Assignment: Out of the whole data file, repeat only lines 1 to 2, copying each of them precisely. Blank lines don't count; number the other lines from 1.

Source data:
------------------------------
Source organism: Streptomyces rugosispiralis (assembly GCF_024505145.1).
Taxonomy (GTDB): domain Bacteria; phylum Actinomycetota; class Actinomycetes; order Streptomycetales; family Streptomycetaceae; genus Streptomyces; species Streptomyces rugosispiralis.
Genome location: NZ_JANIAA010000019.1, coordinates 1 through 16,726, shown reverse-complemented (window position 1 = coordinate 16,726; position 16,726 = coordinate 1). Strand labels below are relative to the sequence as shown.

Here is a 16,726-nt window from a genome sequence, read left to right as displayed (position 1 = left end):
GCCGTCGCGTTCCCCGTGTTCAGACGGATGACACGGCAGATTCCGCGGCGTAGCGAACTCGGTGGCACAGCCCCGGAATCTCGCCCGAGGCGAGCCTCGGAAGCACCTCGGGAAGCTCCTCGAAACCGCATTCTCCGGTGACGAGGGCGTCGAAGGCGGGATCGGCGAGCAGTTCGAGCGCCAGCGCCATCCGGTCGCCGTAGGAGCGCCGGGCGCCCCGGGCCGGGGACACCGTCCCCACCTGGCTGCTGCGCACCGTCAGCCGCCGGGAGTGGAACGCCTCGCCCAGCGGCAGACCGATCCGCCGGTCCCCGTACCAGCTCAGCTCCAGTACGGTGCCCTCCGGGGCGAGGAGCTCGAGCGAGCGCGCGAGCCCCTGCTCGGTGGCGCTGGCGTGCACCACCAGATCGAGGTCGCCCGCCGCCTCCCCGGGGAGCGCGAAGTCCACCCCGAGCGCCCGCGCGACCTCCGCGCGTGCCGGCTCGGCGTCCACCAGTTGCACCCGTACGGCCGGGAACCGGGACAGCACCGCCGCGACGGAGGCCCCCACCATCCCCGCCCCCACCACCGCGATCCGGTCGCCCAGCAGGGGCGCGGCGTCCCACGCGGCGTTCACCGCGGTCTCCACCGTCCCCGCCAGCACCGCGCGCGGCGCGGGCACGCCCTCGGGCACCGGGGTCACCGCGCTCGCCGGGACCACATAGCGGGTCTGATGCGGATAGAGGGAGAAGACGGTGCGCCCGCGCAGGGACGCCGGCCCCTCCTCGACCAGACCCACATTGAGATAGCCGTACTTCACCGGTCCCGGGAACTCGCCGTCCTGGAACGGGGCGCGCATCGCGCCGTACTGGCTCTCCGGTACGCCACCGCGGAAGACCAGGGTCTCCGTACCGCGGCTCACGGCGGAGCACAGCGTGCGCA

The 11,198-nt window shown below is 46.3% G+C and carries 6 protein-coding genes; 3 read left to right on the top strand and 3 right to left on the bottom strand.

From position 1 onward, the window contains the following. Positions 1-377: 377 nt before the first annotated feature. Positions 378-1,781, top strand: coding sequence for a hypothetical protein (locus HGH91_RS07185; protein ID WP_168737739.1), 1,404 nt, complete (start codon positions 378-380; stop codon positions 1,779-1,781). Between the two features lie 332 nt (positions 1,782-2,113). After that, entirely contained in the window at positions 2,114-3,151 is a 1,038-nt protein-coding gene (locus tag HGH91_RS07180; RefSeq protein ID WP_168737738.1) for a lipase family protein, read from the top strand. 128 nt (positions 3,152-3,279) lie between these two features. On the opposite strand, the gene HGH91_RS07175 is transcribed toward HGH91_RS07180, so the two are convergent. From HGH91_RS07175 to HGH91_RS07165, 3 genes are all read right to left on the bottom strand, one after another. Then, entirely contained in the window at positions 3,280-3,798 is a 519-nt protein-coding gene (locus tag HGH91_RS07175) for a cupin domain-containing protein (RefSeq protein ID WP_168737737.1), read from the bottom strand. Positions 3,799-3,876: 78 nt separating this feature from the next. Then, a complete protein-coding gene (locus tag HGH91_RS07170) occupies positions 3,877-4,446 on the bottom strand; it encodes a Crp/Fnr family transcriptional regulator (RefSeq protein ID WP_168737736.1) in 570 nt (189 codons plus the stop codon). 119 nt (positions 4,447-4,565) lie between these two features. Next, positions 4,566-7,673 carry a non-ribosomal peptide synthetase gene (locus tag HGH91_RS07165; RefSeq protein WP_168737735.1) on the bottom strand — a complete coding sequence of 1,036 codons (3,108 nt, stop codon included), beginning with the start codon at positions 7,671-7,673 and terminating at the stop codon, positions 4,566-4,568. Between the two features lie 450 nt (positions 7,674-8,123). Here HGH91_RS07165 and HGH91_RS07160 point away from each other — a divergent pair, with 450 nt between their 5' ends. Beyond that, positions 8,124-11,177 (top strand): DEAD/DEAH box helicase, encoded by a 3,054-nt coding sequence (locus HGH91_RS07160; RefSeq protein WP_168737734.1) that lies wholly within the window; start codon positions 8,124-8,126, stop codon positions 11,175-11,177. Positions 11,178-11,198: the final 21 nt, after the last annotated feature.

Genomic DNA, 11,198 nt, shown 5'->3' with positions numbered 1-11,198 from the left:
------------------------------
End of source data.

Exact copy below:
Source organism: Streptomyces rugosispiralis (assembly GCF_024505145.1).
Taxonomy (GTDB): domain Bacteria; phylum Actinomycetota; class Actinomycetes; order Streptomycetales; family Streptomycetaceae; genus Streptomyces; species Streptomyces rugosispiralis.